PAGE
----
BDR 101: Methods of backing up and recovering data
Disasters can strike any business. These can run the gamut from the mundane blue screen of death to catastrophes such as hazardous weather, hardware failures, cyberattacks, and human error. But a robust backup and disaster recovery (BDR) plan will help you overcome any IT-related interruption in business operations and limit downtime costs.
Data backup is the process of duplicating data to allow its retrieval in case the original data is lost. Data recovery, on the other hand, entails salvaging lost, inaccessible, damaged, or corrupted data.
To help you understand how to protect your company data, let’s take a look at some common methods of backup and recovery.
Data backup methods
- Disk or tape backup
By far the oldest backup type, this copies your data on a physical device. Traditional tape backups are fairly inexpensive but tend to have slow backup times. On the other hand, hard disks offer faster backup times than tape, can compress data, and eliminate redundant data. The tapes and disks are then typically stored in an off-site physical vault.
- Full cloud backup
This backup method does away with local devices by sending data directly to the cloud. This means your data is backed up in a cloud provider’s remote data centers without keeping a local copy in your office.
Organizations that do not have their own data centers and in-house IT staff greatly benefit from full cloud backups since they’re easy to implement and can easily adapt to the changing needs of clients.. They’re also perfect for businesses that use a lot of cloud services since their data already lives in the cloud.
The key drawback though is that it’s highly restricted by your available bandwidth. Depending on your internet speed and machine specs, this type of backup could take much longer than a disk or tape backup. So this might not be the best approach for organizations with large and complex backup requirements because it would hog internet connections.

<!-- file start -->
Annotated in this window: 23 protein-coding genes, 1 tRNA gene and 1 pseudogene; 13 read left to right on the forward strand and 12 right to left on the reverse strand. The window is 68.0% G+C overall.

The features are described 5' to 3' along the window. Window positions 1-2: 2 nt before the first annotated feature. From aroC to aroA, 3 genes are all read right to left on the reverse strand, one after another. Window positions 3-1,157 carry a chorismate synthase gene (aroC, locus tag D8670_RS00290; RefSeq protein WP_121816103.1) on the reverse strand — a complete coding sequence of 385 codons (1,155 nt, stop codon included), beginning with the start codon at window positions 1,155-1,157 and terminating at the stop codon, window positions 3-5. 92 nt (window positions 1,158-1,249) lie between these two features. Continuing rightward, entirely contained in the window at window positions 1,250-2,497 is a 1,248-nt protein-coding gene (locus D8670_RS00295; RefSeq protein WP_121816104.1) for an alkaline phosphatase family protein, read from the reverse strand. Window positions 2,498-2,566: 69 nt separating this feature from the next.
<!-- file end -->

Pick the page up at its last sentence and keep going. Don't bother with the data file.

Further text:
- Hybrid cloud backup
Combining on-premises systems with cloud resources, hybrid backups offer a less time-consuming restoration process while still providing businesses with the benefits of cloud backups. This is perfect for organizations that require quick access to their backups.
The hybrid backup process starts by making a local copy, which is then replicated in cloud storage located in multiple off-site data centers. Since it’s backed up to a local device first, this type of backup won’t make you worry about cloud replication affecting the performance of your internet connection or machines. But it’s still best to replicate to the cloud after business hours.
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Data recovery methods
- Recover from a local device
This type of recovery method only works for disk, tape, or hybrid cloud backups. Some solutions even allow you to spin up a virtual machine right from a local device so your business applications, settings, folders, and files can all run from that machine. Since you’re recovering from your local device, recovery happens quickly.
- Recover from the cloud
In this method, you need to download your backed up data from the cloud. This involves transferring gigabytes or even terabytes of data over the internet which could result in hours or days of downtime. Make sure you have a fast internet connection if you take this route.
- Recover right in the cloud
Also known as Disaster-Recovery-as-a-Service (DRaaS), some cloud providers can spin up a virtual machine for you in the cloud. That means you can use your data applications right from the cloud.
Choose a backup and recovery solution that best suits your company’s needs
These are just a few ways to back up and recover data. Each method has its own advantages and disadvantages and finding the perfect solution for your company can be quite confusing. It’s best to consult the IT experts of Red Key Solutions to get a customized BDR plan that’s aligned to your business goals. Secure your data today by contacting us.